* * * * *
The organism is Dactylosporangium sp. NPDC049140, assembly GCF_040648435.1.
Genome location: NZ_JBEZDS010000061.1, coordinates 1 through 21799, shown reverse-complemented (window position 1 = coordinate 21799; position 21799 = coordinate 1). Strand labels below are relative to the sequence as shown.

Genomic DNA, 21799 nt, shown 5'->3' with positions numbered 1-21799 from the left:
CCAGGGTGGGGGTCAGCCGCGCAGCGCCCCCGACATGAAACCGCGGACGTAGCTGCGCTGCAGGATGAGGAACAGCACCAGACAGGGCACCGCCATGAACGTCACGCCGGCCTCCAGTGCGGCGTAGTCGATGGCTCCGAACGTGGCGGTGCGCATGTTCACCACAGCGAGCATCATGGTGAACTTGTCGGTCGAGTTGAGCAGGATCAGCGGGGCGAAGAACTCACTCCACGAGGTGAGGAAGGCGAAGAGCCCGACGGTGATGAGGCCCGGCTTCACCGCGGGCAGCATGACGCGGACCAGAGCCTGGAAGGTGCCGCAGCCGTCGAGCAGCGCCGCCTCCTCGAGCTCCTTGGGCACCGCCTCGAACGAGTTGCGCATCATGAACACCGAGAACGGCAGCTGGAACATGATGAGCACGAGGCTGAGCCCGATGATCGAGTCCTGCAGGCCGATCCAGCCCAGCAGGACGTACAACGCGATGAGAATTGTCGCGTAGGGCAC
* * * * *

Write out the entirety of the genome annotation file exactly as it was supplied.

The organism is Dactylosporangium sp. NPDC049140, assembly GCF_040648435.1.
Genome location: NZ_JBEZDS010000061.1, coordinates 1 through 21799, shown reverse-complemented (window position 1 = coordinate 21799; position 21799 = coordinate 1). Strand labels below are relative to the sequence as shown.

Genomic DNA, 21799 nt, shown 5'->3' with positions numbered 1-21799 from the left:
CCAGGGTGGGGGTCAGCCGCGCAGCGCCCCCGACATGAAACCGCGGACGTAGCTGCGCTGCAGGATGAGGAACAGCACCAGACAGGGCACCGCCATGAACGTCACGCCGGCCTCCAGTGCGGCGTAGTCGATGGCTCCGAACGTGGCGGTGCGCATGTTCACCACAGCGAGCATCATGGTGAACTTGTCGGTCGAGTTGAGCAGGATCAGCGGGGCGAAGAACTCACTCCACGAGGTGAGGAAGGCGAAGAGCCCGACGGTGATGAGGCCCGGCTTCACCGCGGGCAGCATGACGCGGACCAGAGCCTGGAAGGTGCCGCAGCCGTCGAGCAGCGCCGCCTCCTCGAGCTCCTTGGGCACCGCCTCGAACGAGTTGCGCATCATGAACACCGAGAACGGCAGCTGGAACATGATGAGCACGAGGCTGAGCCCGATGATCGAGTCCTGCAGGCCGATCCAGCCCAGCAGGACGTACAACGCGATGAGAATTGTCGCGTAGGGCAC